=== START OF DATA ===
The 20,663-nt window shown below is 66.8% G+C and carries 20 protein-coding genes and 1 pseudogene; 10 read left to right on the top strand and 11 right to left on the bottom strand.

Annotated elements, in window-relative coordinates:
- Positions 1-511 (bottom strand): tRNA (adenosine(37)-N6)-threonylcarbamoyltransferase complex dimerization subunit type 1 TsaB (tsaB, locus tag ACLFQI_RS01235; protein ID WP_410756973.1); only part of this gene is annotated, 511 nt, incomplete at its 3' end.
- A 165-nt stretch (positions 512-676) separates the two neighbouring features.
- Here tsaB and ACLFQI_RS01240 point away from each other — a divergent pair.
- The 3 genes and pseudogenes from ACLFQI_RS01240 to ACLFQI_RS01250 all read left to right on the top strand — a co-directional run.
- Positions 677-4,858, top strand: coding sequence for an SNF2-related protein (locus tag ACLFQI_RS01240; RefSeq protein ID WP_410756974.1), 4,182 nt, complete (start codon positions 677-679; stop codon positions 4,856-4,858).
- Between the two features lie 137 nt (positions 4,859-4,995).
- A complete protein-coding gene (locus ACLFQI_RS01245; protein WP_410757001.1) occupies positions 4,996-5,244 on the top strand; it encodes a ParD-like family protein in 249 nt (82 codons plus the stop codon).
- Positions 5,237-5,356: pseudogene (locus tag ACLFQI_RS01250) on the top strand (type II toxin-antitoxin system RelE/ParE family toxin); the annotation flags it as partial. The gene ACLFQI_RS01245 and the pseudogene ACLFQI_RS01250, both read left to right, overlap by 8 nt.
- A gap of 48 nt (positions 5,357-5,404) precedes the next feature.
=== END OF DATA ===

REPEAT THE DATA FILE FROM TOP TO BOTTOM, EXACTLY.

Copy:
The 20,663-nt window shown below is 66.8% G+C and carries 20 protein-coding genes and 1 pseudogene; 10 read left to right on the top strand and 11 right to left on the bottom strand.

Annotated elements, in window-relative coordinates:
- Positions 1-511 (bottom strand): tRNA (adenosine(37)-N6)-threonylcarbamoyltransferase complex dimerization subunit type 1 TsaB (tsaB, locus tag ACLFQI_RS01235; protein ID WP_410756973.1); only part of this gene is annotated, 511 nt, incomplete at its 3' end.
- A 165-nt stretch (positions 512-676) separates the two neighbouring features.
- Here tsaB and ACLFQI_RS01240 point away from each other — a divergent pair.
- The 3 genes and pseudogenes from ACLFQI_RS01240 to ACLFQI_RS01250 all read left to right on the top strand — a co-directional run.
- Positions 677-4,858, top strand: coding sequence for an SNF2-related protein (locus tag ACLFQI_RS01240; RefSeq protein ID WP_410756974.1), 4,182 nt, complete (start codon positions 677-679; stop codon positions 4,856-4,858).
- Between the two features lie 137 nt (positions 4,859-4,995).
- A complete protein-coding gene (locus ACLFQI_RS01245; protein WP_410757001.1) occupies positions 4,996-5,244 on the top strand; it encodes a ParD-like family protein in 249 nt (82 codons plus the stop codon).
- Positions 5,237-5,356: pseudogene (locus tag ACLFQI_RS01250) on the top strand (type II toxin-antitoxin system RelE/ParE family toxin); the annotation flags it as partial. The gene ACLFQI_RS01245 and the pseudogene ACLFQI_RS01250, both read left to right, overlap by 8 nt.
- A gap of 48 nt (positions 5,357-5,404) precedes the next feature.